24th Session of the Congress of Local and Regional Authorities of the Council of Europe (Strasbourg, 19-21 March 2013)
Communication by Herwig van Staa, President of the Congres of Local and Regional Authorities of the Council of Europe
19 March 2013
Dear members of the Congress,
Dear observers and guests of the session,
Ladies and Gentlemen,
This session is taking place in a time that is both challenging and promising for us in the Congress.
It is challenging because Europe continues to face multiple crises of the economy and finance, of institutions of governance and public confidence, and finally, of values and commitment to democratic processes, against the background of rising corruption, extremism, xenophobia and hate speech. This is why we chose as the theme for both our sessions this year “Europe in crisis: challenges to local and regional democracy”, and this is why Council of Europe Secretary General Thorbjøn JAGLAND, in his address to the Parliamentary Assembly this January, stressed that our action priorities must focus on responding to these multiple crises and the challenges they represent.
But this is also a promising time. Never before has there been so much recognition of the importance of local and regional democracy and grassroots action in response to these challenges, giving us a truly historic opportunity to engage in concrete action together with national governments.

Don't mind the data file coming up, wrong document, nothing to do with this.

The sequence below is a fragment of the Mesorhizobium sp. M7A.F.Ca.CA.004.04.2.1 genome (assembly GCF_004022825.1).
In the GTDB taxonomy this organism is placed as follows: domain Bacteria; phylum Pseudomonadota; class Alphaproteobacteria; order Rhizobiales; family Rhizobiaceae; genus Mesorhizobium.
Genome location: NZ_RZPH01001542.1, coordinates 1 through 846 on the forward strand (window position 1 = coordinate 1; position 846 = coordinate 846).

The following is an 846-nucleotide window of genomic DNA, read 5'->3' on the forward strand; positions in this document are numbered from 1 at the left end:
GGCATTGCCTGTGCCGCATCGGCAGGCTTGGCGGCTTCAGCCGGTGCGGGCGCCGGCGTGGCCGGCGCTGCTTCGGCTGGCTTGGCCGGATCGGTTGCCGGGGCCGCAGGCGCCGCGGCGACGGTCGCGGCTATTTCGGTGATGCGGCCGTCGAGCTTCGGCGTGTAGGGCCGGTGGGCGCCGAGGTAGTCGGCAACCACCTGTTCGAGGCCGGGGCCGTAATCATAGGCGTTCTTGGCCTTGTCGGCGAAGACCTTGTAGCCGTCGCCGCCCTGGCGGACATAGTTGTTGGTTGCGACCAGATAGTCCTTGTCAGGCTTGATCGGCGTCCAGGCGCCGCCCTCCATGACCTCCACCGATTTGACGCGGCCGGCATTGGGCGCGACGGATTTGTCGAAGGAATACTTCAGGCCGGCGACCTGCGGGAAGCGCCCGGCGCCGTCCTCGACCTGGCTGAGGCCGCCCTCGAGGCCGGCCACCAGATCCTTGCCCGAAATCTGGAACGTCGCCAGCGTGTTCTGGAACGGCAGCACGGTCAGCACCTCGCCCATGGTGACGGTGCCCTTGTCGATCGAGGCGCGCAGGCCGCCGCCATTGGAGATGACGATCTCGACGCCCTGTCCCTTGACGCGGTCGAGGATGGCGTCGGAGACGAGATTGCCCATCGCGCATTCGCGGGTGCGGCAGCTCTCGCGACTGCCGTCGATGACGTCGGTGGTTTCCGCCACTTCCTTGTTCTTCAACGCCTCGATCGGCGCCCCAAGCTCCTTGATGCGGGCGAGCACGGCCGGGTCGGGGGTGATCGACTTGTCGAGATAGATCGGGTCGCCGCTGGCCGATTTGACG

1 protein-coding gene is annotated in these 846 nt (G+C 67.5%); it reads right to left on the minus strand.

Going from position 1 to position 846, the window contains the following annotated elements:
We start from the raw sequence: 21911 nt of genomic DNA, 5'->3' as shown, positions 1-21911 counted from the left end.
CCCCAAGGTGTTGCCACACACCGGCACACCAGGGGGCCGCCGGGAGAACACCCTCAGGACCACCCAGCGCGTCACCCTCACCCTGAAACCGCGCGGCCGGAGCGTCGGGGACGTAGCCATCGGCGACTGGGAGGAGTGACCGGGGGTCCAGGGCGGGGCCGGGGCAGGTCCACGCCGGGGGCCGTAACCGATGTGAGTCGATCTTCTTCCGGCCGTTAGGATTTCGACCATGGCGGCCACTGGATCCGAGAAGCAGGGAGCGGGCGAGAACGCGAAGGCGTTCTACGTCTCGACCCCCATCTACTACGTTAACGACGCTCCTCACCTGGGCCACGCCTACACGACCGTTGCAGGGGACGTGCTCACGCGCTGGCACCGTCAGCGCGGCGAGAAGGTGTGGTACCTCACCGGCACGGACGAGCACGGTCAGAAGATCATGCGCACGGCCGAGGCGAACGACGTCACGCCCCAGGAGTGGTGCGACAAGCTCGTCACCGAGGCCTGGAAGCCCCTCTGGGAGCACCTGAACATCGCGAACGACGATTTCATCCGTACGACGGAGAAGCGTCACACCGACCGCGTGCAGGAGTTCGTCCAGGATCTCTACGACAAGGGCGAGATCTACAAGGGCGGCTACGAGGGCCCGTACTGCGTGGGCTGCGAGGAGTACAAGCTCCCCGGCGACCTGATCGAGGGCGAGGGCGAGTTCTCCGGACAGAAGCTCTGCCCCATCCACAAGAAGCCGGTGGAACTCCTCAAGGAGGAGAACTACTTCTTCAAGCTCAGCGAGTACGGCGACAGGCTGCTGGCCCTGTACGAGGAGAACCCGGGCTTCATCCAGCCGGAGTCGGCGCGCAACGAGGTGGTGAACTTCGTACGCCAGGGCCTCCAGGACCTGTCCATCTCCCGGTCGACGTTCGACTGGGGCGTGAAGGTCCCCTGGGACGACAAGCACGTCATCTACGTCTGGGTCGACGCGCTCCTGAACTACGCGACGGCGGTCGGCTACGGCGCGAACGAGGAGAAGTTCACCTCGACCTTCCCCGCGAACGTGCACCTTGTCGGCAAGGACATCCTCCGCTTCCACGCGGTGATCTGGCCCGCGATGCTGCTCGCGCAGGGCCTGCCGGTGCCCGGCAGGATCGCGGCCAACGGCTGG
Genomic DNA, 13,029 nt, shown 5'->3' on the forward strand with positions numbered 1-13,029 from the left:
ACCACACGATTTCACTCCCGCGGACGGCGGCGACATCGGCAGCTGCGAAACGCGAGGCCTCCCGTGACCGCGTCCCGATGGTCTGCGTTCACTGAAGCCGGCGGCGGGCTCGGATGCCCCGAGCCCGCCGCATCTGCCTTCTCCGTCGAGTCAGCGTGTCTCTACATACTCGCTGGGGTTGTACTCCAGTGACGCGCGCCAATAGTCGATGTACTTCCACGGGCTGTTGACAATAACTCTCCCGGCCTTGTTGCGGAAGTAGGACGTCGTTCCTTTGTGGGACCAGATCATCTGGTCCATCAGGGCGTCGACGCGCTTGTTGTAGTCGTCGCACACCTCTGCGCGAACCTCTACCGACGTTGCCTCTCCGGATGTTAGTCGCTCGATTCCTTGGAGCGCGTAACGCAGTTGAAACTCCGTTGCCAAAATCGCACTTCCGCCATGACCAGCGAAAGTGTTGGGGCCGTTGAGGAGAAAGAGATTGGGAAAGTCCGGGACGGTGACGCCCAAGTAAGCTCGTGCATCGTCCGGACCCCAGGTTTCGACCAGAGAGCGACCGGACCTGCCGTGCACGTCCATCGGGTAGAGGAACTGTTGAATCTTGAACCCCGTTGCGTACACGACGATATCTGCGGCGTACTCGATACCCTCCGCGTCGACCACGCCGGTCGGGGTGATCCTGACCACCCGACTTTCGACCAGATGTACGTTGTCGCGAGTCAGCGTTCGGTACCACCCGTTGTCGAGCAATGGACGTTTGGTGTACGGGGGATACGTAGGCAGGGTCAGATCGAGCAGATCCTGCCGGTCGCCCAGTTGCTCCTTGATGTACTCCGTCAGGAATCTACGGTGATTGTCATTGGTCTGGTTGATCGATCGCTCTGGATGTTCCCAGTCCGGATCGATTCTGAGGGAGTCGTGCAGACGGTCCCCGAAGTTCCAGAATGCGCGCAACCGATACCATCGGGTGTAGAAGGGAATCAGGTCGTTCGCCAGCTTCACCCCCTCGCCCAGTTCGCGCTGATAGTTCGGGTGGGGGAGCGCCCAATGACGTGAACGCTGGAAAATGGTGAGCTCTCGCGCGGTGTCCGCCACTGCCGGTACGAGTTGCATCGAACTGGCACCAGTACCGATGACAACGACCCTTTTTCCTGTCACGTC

Responses to the crisis require such concrete action, action that produces tangible results reaching all levels of governance, reaching our citizens at the grassroots. Becoming less theoretical and more practical, more operational, more action-driven and result-oriented is the reason that the Council of Europe has carried out its comprehensive reform, and the reason why the Congress followed this logic of reform.
The Congress has not always been like this, nor was the Council of Europe, but the times are changing, and we need to adjust to new realities. We cannot respond to today’s challenges with theory alone. We need to develop a practical vision of the situation and of the way to improve it. The world is changing fast, exposed to threats, tested by challenges, and the Congress simply cannot remain as it used to be – only setting standards and not concerned with their practical application. The Congress must become an actor in the field, on the ground, to advance our ideas.
The Council of Europe is discussing a matrix based on the pooling of knowledge and experiences of its constituent entities gained during monitoring. This matrix will help national governments overcome specific problems, through co-operation programmes and action plans. We, in the Congress, must follow the same logic: we must develop co-operation with national as well as local and regional authorities to work on the problems identified during our monitoring, election observation and post-monitoring dialogue. We must make sure that our monitoring and post-monitoring activities are followed by concrete follow-up action. We do not want to limit ourselves to simply describing the situation – we need to change it through practical co-operation.
During my exchange of views with the Committee of Ministers last November, I stressed this focus of the Congress on translating the results of its monitoring into specific action, on developing its operational capacity and adding an operational dimension to its statutory activities.